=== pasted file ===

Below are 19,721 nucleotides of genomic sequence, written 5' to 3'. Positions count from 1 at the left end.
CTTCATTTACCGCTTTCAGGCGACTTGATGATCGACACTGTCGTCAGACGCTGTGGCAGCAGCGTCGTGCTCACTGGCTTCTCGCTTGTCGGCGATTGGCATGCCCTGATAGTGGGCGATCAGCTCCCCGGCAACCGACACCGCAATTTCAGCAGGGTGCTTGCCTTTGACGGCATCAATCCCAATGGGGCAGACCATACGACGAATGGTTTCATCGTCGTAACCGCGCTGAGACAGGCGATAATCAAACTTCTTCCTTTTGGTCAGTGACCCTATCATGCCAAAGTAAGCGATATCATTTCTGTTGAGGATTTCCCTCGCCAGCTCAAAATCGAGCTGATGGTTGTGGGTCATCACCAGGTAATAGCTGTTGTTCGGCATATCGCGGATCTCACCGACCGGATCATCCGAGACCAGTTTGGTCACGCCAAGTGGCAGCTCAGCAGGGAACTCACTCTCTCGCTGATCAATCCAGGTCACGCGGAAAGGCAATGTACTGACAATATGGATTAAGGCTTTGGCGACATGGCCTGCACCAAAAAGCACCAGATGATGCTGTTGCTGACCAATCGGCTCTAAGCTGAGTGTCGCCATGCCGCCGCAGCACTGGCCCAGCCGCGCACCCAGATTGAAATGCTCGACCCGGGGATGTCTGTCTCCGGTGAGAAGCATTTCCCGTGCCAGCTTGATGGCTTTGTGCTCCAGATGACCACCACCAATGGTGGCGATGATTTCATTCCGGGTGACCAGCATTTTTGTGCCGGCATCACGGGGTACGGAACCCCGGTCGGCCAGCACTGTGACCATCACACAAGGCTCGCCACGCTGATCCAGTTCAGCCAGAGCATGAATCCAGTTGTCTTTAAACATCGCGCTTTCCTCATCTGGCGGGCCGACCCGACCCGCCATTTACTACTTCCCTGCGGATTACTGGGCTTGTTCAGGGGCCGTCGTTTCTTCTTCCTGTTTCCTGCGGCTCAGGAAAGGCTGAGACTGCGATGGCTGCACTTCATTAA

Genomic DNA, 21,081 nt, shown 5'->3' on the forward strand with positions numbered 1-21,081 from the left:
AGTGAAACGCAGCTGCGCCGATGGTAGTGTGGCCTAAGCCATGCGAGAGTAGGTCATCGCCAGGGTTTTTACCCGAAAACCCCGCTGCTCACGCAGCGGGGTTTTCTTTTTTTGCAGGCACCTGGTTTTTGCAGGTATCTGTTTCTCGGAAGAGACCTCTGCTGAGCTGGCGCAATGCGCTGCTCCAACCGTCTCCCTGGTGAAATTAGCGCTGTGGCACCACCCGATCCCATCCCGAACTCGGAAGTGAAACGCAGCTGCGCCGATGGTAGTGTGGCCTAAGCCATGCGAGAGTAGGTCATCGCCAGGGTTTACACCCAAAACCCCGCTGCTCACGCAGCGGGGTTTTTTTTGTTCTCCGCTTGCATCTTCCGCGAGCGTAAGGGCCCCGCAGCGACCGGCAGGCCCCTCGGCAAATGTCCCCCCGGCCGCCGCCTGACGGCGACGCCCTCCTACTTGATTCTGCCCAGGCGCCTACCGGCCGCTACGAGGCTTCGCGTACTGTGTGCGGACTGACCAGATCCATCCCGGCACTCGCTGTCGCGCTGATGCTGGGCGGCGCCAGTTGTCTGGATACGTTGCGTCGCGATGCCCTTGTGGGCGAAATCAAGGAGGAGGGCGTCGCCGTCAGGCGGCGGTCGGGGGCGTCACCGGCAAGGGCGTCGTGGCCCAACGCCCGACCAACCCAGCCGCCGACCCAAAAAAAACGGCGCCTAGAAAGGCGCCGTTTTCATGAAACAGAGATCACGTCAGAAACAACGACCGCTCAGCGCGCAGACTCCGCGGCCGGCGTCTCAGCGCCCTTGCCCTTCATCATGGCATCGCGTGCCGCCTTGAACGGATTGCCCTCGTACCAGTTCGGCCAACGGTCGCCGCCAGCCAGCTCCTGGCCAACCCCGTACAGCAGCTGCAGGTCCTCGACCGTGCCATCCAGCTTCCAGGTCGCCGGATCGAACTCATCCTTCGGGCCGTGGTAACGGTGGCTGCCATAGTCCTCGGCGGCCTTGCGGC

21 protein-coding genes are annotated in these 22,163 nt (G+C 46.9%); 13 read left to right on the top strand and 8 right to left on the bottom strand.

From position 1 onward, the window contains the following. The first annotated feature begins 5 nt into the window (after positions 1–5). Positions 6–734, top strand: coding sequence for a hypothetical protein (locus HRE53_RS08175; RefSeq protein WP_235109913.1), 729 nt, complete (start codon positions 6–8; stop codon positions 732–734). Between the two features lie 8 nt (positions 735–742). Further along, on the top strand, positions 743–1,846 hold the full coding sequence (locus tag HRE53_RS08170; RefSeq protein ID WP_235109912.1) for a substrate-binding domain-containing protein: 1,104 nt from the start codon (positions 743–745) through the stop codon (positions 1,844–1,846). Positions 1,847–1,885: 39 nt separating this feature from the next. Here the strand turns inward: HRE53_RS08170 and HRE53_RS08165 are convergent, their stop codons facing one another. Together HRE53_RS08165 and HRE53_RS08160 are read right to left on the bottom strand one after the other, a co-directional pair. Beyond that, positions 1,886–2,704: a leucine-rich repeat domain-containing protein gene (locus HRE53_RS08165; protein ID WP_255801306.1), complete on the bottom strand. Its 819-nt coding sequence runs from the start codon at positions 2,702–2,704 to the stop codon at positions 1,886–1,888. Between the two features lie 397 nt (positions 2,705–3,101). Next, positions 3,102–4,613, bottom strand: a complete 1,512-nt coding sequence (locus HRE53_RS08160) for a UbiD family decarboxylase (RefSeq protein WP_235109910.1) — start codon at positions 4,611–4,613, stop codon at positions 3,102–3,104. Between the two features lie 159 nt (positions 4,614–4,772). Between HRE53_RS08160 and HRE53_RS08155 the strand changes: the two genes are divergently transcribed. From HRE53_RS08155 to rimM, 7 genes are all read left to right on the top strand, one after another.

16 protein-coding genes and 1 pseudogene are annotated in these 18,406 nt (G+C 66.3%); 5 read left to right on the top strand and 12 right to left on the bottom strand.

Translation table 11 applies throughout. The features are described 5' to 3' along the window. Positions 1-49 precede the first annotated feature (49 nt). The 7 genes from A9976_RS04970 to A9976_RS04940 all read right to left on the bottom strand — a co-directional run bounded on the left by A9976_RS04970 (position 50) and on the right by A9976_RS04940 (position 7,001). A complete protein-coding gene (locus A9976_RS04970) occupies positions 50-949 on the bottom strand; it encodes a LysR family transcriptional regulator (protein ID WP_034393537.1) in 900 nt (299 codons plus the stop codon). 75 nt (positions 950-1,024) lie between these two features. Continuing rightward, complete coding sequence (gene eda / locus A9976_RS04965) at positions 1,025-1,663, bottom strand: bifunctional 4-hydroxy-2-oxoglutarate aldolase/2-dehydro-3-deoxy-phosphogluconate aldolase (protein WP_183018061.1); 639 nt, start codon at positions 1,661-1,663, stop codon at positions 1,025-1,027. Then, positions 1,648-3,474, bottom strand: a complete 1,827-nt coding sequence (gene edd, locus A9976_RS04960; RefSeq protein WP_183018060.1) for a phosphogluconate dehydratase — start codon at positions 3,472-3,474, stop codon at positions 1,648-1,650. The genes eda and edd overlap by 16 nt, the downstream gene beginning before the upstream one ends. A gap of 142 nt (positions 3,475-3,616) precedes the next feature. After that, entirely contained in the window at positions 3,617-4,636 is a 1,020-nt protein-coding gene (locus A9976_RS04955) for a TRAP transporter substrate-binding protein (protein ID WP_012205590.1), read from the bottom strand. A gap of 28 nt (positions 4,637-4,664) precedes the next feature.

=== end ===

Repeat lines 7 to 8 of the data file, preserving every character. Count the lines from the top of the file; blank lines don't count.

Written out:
16 protein-coding genes and 1 pseudogene are annotated in these 18,406 nt (G+C 66.3%); 5 read left to right on the top strand and 12 right to left on the bottom strand.

Translation table 11 applies throughout. The features are described 5' to 3' along the window. Positions 1-49 precede the first annotated feature (49 nt). The 7 genes from A9976_RS04970 to A9976_RS04940 all read right to left on the bottom strand — a co-directional run bounded on the left by A9976_RS04970 (position 50) and on the right by A9976_RS04940 (position 7,001). A complete protein-coding gene (locus A9976_RS04970) occupies positions 50-949 on the bottom strand; it encodes a LysR family transcriptional regulator (protein ID WP_034393537.1) in 900 nt (299 codons plus the stop codon). 75 nt (positions 950-1,024) lie between these two features. Continuing rightward, complete coding sequence (gene eda / locus A9976_RS04965) at positions 1,025-1,663, bottom strand: bifunctional 4-hydroxy-2-oxoglutarate aldolase/2-dehydro-3-deoxy-phosphogluconate aldolase (protein WP_183018061.1); 639 nt, start codon at positions 1,661-1,663, stop codon at positions 1,025-1,027. Then, positions 1,648-3,474, bottom strand: a complete 1,827-nt coding sequence (gene edd, locus A9976_RS04960; RefSeq protein WP_183018060.1) for a phosphogluconate dehydratase — start codon at positions 3,472-3,474, stop codon at positions 1,648-1,650. The genes eda and edd overlap by 16 nt, the downstream gene beginning before the upstream one ends. A gap of 142 nt (positions 3,475-3,616) precedes the next feature. After that, entirely contained in the window at positions 3,617-4,636 is a 1,020-nt protein-coding gene (locus A9976_RS04955) for a TRAP transporter substrate-binding protein (protein ID WP_012205590.1), read from the bottom strand. A gap of 28 nt (positions 4,637-4,664) precedes the next feature.